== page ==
Because they're slower and higher maintenance than unit tests, you should only write focused integration tests when you have to. Only use them to test integration points, and use unit tests for everything else.

End-to-End Integration Tests

In theory, if you've written your unit tests and focused integration tests correctly, and they all pass, then your entire system should mesh together and work as a complete, lovely whole. In practice... that's hard to trust.

End-to-end integration tests exercise your entire system to make sure everything works together. For example, an end-to-end test might enter some text into a web form, then check the back-end database to make sure that the change propagated all the way through your system.

End-to-end tests are the slowest and most costly to maintain of all your tests. They typically take multiple seconds to run, and they require a full copy of your production environment. Changes to any of your code can cause end-to-end tests to fail, even if you didn't break anything, which further increases the maintenance burden.

As a result, you should keep end-to-end tests to a minimum. Use them as a safety net, not your main testing strategy. Any time you want to add something to an end-to-end test, ask yourself if you could test the same thing with a unit test or focused integration test instead. Similarly, if your end-to-end tests find a bug that the rests of your tests didn't, that probably means there's gap in your test strategy that needs fixing.


To summarize, nearly all of your tests should be unit tests. The integration points in your system should be covered by focused integration tests, and in a perfect world, you should only need a handful of end-to-end integration tests.

In the rest of this episode, we're going to look at how to write a focused integration test for a Node web server. But first, let's take a look at how Node servers work.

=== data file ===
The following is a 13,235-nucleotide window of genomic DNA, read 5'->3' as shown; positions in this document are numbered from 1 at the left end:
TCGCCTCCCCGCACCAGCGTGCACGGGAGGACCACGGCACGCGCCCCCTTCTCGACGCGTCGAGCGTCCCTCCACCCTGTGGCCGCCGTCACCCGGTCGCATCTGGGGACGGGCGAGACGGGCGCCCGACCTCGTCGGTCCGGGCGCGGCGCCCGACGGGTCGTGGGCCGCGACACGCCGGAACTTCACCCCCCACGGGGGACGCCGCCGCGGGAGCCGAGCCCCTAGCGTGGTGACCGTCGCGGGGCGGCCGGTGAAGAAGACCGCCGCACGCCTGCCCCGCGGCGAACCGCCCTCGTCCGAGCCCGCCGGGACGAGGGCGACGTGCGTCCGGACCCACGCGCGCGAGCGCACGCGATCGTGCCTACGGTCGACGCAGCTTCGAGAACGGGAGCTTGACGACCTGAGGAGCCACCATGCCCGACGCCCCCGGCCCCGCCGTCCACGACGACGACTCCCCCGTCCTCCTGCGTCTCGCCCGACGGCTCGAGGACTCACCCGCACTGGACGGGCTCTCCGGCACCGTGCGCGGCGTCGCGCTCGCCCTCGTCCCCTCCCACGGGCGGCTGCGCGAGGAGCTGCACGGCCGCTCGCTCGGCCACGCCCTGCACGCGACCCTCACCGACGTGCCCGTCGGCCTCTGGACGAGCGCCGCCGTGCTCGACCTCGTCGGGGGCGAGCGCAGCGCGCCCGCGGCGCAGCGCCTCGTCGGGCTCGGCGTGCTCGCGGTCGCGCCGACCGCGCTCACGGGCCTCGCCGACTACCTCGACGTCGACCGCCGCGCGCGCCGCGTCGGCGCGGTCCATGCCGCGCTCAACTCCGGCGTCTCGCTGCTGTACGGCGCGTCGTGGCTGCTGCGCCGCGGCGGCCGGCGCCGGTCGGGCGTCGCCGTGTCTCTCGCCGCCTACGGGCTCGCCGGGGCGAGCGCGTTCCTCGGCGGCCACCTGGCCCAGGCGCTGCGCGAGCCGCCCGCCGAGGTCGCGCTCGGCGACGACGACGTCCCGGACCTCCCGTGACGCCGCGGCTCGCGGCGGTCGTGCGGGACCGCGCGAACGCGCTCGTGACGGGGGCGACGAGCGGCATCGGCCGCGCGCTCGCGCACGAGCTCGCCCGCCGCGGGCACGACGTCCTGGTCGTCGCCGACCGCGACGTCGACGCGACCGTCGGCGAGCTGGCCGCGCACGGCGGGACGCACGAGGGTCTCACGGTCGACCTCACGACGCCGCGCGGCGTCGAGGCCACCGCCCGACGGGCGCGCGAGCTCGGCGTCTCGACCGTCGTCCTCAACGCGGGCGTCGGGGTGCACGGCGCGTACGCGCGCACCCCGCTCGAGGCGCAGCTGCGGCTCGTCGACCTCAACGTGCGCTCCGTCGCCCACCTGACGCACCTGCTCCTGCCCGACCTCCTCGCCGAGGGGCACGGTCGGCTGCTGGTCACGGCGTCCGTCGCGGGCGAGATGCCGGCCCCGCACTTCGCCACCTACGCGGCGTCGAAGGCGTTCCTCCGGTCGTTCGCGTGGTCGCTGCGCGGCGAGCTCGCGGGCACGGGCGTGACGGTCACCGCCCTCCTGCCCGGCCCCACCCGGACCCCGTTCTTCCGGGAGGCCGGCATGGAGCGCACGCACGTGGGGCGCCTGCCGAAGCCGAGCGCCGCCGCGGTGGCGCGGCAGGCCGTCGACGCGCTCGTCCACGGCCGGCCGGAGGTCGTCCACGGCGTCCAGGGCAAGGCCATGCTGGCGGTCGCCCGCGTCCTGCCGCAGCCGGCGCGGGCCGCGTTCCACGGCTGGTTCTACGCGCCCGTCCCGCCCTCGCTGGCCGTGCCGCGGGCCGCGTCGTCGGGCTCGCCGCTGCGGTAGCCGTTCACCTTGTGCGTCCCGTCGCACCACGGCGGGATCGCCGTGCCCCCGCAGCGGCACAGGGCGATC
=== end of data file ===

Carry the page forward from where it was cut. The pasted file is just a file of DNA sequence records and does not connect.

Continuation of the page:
Node.js Server Fundamentals

In order to understand Node, you need to understand one of my favorite JavaScript features. In JavaScript, functions are first-class citizens.

What does this mean? Well, in JavaScript, in addition to being able to declare a function... and call it... you can also assign a function to a variable... and call it... and you can pass a function as a parameter... and call it.

Furthermore, JavaScript functions are closures, which is just a fancy way of saying that inner functions can read and change variables defined in outer functions. This may seem like an obvious thing to be able to do, but some languages just can't do it.

The Callback Design Pattern

JavaScript's first-class functions allow you to use the callback design pattern, which is something you'll see a lot of in Node. Here's how it works:

Node has a lot of functions that run asynchronously. That means that the function starts some process--like opening a network port--and then the function returns without waiting for its operation to finish. For example, if you create a web server and tell it to start listening to port 8080, the listen() function will return before the server is actually ready to start receiving requests. This has a lot of performance benefits for Node, but it takes careful programming to deal with. In this example, the log message would actually be printed before the server was really started.

So Node allows you to pass in a callback function. Once the asynchronous process is complete--for example, once the network port is open and ready to accept requests--Node runs the callback. So in this example, we create the server... and tell Node to listen on port 8080. Node starts to open the port, then returns immediately, and we log that the server is starting. Then, once the port is open and ready, Node will run our callback... and that's when we log that the server has started.

The Event Emitter Pattern

Another pattern you'll see a lot in Node is the event emitter pattern. It also takes advantage of JavaScript's first-class functions.

Let's say you're writing a Node program to get a web page. It will start the request, then call a callback with the response. The response object is an EventEmitter.